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Submission + - UK Committee Recommends Copyright Extension

Snootch writes: The BBC is reporting that the House of Commons Cultural Committee has recommended an extension of copyright on sound recordings. Until now, the copyright on a sound recording has lasted only fifty years after the initial date of recording. The BPI has been conducting a public-relations offensive, with the usual lines about the "rights of the artists", for a while now — including an infamous newspaper petition "signed" by dead artists.
The Internet

Submission + - YouTubers to get ad money share

tanman writes: The BBC reports that people who upload their own films to video-sharing website YouTube will soon get a share of the ad revenue. From the article, "YouTube founder Chad Hurley confirmed to the BBC that his team was working on a revenue-sharing mechanism that would "reward creativity". The system would be rolled out in a couple of months, he said, and use a mixture of adverts, including short clips shown ahead of the actual film ... The offer applies only to people who own the full copyright of the videos that they are uploading to the YouTube website ... The audience of the YouTube website will not have to put up with overly long "pre-roll" adverts. Mr Hurley said a clip of three seconds length was one of the options, although the details had not been worked out yet."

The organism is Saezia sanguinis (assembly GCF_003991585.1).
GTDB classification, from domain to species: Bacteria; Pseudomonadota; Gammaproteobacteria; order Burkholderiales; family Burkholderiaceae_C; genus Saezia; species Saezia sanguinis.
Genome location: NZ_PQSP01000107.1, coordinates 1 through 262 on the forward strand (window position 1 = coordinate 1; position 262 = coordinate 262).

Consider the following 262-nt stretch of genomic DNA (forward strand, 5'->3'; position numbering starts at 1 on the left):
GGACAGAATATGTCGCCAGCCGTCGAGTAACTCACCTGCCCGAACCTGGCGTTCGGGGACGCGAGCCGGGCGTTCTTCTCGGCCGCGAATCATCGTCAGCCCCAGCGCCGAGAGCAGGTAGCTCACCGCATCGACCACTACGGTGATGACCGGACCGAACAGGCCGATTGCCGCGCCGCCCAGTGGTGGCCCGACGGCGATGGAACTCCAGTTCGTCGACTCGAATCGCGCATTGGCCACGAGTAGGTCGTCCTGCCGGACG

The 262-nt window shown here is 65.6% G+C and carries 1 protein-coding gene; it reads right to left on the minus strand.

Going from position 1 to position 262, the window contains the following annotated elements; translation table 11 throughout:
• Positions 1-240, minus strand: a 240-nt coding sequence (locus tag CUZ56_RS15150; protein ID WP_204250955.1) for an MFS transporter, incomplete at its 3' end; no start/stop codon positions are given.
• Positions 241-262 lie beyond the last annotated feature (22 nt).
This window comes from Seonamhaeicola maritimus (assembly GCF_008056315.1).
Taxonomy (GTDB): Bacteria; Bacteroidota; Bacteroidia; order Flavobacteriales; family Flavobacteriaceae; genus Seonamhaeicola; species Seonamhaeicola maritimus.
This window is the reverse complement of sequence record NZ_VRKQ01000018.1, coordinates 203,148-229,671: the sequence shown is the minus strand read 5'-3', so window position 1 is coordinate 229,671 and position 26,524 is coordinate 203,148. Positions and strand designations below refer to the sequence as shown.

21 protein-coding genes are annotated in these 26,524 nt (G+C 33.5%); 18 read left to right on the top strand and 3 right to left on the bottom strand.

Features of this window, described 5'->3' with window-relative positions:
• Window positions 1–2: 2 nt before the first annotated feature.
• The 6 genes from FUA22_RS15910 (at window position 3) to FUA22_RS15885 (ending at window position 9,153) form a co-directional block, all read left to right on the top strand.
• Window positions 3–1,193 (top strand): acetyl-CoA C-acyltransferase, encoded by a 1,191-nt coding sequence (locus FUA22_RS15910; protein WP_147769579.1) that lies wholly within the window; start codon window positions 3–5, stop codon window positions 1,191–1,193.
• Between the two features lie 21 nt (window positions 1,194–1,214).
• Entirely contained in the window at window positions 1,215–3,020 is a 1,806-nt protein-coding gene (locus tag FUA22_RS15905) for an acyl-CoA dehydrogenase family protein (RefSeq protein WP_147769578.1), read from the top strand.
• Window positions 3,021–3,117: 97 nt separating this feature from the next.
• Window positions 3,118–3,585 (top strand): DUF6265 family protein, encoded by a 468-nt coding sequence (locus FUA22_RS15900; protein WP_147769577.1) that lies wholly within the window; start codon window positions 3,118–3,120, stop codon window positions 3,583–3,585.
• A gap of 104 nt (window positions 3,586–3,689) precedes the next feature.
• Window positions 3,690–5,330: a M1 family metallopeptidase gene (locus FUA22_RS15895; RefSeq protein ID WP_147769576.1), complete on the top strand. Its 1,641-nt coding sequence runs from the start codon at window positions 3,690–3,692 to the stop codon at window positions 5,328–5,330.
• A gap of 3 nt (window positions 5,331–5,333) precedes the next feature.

Submission + - Censor The Internet, Say UK Teachers

Marlow the Irelander writes: "The BBC is reporting that in response to a YouTube video of a schoolboy breaking his teacher's window, NASUWT, one of the teaching unions in the UK, is calling for legislation to control the internet. From the article:

"Unfortunately, any yob or vandal can now have their 15 minutes of fame, aided and abetted by readily accessible technology and irresponsible internet sites which enable such behaviour to be glorified."

"[The general secretary of the union] said the union supported a zero tolerance approach in schools to pupils who used technology to abuse and undermine teachers, and called for more rigorous legislative control of internet sites which gave them licence."

Could Britain, rather than the US, be the main front of the battle against censorship in 2007?"

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